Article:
White-Washed Runways: The Effects of Racism in the Fashion Industry

Image: Prada

White-Washed Runways: The Effects of Racism in the Fashion Industry

“We’ve already got a black girl,” “It’s not our creative vision,” “Our customer isn’t ready yet.” These are the excuses we hear time and time again to explain the lack of models of color in the fashion industry. In fact, the more you talk to people in our ...

May 3, 2017 - By TFL

White-Washed Runways: The Effects of Racism in the Fashion Industry

Image : Prada

Case Documentation

White-Washed Runways: The Effects of Racism in the Fashion Industry

“We’ve already got a black girl,” “It’s not our creative vision,” “Our customer isn’t ready yet.” These are the excuses we hear time and time again to explain the lack of models of color in the fashion industry. In fact, the more you talk to people in our profession about this, the more you realize that these statements are tired, unimaginative and backwards; things this industry supposedly detests.

With the internet and particularly social media giving a voice to experts and amateurs alike, accusations of racism have been heating up in recent years. From all-white catwalks, to makeup artists not coming prepared to work with black models, to cultural symbols being ripped off and sold to the masses, we’re more aware than ever of how our complacent behavior offends and excludes others. Our tendency to pigeonhole black models into certain niches – such as “urban” or “exotic” –  has left them underrepresented and underpaid in comparison to their white counterparts.

This moved Maxwell Osborne, one half of the Public School design duo, to pen his open letter, as featured in W Magazine, to call on the fashion industry to stand with #blacklivesmatter, expressing his opinion that, “Fashion is always at its best when it looks outside of itself for inspiration and holds up a mirror to society. Sometimes we do that on the runway and sometimes when we come together as an industry and take up important causes.”

In the UK, which has seen a steep rise in the number of hate crimes since the decision to leave the EU and where hundreds of people joined in solidarity with #blacklivesmatter in a march through London, a recent discussion on the matter came by way of The Fashion Debates, a new series of events for industry professionals to discuss the crucial issues around the ethics of our sector. Jody Furlong, Founder of The Eye Casting; Naomi Mdudu, Editor of The Lifestyle Edit; and Anna-Mari Almila, Research Fellow in Sociology of Fashion at London College of Fashion, shared their thoughts in a panel discussion.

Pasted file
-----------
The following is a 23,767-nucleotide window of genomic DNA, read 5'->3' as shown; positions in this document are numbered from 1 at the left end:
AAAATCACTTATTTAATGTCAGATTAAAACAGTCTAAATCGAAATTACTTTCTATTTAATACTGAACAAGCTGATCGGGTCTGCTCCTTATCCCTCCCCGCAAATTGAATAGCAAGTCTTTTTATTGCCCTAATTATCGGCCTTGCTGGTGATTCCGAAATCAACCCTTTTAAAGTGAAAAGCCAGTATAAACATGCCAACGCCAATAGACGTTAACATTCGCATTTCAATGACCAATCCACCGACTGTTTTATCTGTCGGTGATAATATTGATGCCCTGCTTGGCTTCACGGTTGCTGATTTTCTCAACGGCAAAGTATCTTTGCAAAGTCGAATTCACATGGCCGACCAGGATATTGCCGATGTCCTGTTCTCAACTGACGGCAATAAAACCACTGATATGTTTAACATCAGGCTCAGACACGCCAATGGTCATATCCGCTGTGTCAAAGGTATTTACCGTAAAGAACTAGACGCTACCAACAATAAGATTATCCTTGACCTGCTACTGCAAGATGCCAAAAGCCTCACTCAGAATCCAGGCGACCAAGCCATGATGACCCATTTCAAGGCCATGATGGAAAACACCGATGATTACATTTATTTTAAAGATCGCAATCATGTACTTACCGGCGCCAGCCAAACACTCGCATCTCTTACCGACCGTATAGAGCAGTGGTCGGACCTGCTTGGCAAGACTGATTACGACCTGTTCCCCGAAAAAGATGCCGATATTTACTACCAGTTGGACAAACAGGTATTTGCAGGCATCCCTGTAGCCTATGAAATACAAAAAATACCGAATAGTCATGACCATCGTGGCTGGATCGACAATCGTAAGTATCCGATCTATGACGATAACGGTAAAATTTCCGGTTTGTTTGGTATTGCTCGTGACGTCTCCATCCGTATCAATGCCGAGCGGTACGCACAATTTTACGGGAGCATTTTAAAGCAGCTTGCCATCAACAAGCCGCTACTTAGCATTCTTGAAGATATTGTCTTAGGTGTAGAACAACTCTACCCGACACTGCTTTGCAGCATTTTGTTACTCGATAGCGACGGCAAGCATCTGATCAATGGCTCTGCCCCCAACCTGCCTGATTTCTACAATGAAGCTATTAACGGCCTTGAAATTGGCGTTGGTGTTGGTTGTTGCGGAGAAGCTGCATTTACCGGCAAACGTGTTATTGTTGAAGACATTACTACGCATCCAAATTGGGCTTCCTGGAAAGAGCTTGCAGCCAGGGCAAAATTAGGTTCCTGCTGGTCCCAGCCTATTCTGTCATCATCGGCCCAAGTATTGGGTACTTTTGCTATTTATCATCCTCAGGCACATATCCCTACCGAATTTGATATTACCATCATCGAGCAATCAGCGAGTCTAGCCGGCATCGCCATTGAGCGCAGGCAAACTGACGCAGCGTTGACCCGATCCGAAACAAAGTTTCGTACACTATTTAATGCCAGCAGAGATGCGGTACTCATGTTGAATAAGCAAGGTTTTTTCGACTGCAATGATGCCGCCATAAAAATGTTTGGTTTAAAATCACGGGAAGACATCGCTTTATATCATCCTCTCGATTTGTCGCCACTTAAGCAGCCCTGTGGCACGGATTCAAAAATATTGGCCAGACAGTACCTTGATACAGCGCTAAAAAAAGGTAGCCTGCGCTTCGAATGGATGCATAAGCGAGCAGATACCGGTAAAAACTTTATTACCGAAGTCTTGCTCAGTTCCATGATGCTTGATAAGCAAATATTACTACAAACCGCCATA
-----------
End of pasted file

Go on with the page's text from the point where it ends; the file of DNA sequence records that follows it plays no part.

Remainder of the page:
Furlong, who has helped cast models for fashion campaigns including Adidas, Uniqlo and Hunter, has heard countless excuses for not including models of color in runway lineups and ad campaigns. One particularly uncomfortable casting description, he revealed, read: “Should be Chinese. Preferably half Chinese. Must have almond eyes, must not have slitty eyes to avoid looking untrustworthy.” It goes to show that what goes on in many industry insiders’ private email inboxes is often even worse than what we see on the runways.

Furlong also highlighted just how out of touch many brands are with their target demographic, citing casting memos that aimed to reach “trendy, young, urbanites” but which resulted in lineups consisting of purely white models. Not only are such demonstrations ignorant of diversity but they are inaccurate of cosmopolitan millennials’ friendship circles.

For Mdudu, herself a black woman, who has built a successful fashion career despite having no black role models to look up to in the industry, she feels particularly angry at how designers steal cultural symbols to use on white models. “It still riles me when you see ‘tribal trends,’” she says. “A big brand will take a print and the colors of a culture and not credit them. So, your brand is more ready to embrace and profit off a culture than your customer is ready to see that face represented.”